The other day I was talking to a friend, also retired, and, as so often happens, talk turned to how fortunate we were compared with young people seeking work today. We were both journalists who had got our first job without further eduction.
Our employers gave us paid time to study for the National Council for the Training of Journalists Certificate. Since then the industry has passed the costs and responsibility for training as journalists on to the state and individuals.
Worse still the employers who used to pay a wage to the greenest trainee demand that people who have done a first degree and a post graduate qualification, work for free. They call it an internship.
No wonder the National Union of Journalists has launched a cashback for interns campaign. Fiona O’Cleirigh explains in today’s Media Guardian how the union is encouraging former interns to sue for unpaid wages.
Once, graduates could apply directly to employers for training and work. Thomson newspapers, then one of the biggest names in British journalism, owning the Scotsman and the Times as well as a string of regional papers, ran its own training school.
Graduates who successfully applied first went to the company training school in Newcastle for an intensive course and were then sent to one of the group’s papers.
If they were starting work today, they would have to pay for post graduate diploma or MA and then face lengthy periods as interns unless they were very lucky.
The result is that as well as conversations about how lucky we were, I often hear from friends about the long-continuing financial support their children need.
There is a belief that an MA will solve everything. But is a second degree really really the appropriate way of training journalists. Having worked on university journalism courses I have spent long hours dressing up course documents with jargon to make what are really vocational courses sound academic.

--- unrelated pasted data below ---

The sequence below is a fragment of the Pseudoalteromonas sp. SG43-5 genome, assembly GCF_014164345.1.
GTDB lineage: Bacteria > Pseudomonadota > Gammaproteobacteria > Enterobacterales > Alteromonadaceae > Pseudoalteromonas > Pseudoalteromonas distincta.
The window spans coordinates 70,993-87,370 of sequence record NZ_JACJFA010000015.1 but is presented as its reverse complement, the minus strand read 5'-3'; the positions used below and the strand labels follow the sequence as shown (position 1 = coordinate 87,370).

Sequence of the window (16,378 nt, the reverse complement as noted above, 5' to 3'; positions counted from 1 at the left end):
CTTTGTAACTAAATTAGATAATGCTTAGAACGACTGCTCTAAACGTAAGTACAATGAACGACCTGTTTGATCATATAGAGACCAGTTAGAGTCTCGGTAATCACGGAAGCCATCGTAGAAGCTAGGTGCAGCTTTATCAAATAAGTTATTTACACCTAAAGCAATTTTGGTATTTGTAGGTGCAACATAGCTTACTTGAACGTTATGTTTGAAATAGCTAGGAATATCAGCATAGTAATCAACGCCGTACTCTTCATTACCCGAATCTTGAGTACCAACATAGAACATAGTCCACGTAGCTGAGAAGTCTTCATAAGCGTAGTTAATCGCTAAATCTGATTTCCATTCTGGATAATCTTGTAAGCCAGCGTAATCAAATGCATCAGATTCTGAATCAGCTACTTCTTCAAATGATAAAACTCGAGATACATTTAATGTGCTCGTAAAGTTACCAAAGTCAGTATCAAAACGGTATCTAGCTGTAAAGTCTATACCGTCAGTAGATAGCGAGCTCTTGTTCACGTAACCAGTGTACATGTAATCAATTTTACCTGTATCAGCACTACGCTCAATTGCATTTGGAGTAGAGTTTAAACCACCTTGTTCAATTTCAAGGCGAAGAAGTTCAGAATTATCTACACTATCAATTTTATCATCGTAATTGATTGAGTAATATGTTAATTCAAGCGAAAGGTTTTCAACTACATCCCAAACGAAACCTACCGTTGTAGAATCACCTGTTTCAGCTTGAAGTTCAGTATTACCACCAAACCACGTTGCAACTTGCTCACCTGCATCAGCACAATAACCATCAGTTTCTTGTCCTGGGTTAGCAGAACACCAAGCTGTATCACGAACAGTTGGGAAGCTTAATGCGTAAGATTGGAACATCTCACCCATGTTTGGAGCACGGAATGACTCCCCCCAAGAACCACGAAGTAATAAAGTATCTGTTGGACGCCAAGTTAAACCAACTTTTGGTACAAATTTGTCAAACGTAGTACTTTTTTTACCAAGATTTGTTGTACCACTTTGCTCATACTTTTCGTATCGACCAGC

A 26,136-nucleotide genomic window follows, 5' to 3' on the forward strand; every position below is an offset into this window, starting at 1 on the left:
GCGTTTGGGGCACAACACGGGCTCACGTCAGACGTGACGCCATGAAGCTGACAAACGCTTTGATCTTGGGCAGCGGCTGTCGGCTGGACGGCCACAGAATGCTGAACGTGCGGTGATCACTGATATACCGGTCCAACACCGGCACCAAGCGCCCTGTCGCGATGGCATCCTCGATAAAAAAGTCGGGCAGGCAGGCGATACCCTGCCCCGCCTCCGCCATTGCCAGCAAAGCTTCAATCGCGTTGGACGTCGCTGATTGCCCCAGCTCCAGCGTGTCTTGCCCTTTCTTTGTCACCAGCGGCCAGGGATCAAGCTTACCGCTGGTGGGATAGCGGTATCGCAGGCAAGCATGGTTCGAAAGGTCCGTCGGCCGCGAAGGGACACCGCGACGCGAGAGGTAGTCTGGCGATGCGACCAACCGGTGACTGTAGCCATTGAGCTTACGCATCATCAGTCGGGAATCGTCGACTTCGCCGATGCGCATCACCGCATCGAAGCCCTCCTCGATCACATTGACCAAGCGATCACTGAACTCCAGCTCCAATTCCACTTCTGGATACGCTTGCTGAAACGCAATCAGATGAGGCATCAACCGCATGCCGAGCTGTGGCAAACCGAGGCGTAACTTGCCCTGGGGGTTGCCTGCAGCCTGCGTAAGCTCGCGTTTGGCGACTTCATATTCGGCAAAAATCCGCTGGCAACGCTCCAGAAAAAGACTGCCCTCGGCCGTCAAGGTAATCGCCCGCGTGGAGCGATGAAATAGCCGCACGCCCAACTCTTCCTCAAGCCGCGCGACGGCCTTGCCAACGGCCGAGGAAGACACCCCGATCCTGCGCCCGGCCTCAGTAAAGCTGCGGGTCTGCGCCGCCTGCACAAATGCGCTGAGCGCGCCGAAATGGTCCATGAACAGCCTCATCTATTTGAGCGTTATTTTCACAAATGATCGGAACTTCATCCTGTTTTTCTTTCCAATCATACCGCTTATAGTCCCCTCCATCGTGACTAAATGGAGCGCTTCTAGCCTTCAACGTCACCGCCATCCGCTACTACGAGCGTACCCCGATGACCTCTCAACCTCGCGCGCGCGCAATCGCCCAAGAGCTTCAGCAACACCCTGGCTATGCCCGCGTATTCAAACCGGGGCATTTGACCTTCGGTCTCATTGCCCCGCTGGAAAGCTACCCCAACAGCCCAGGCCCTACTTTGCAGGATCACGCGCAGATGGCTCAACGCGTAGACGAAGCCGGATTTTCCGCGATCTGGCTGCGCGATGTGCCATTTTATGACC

Harlow College was the premier place for journalism training in the 1960s and still has a high repletion. It was a remains an FE college.
The prospects for righting the injustice of internships does not seem good. There are even suggestions that police recruits could be required to spend a year working as a volunteer special constable before being able to even apply for paid work.
David Cameron along with almost every politician is an advocate of “fairness” but I doubt if he will do anything to end the scandal of unpaid internships. As the police example shows his policies are likely to make it worse.
It is not only unfair on those who work for nothing but on those who do not have parents able to subsidies their search for work. Journalism and, I believe, other jobs have become available only to the children of relatively wealthy middle class parents.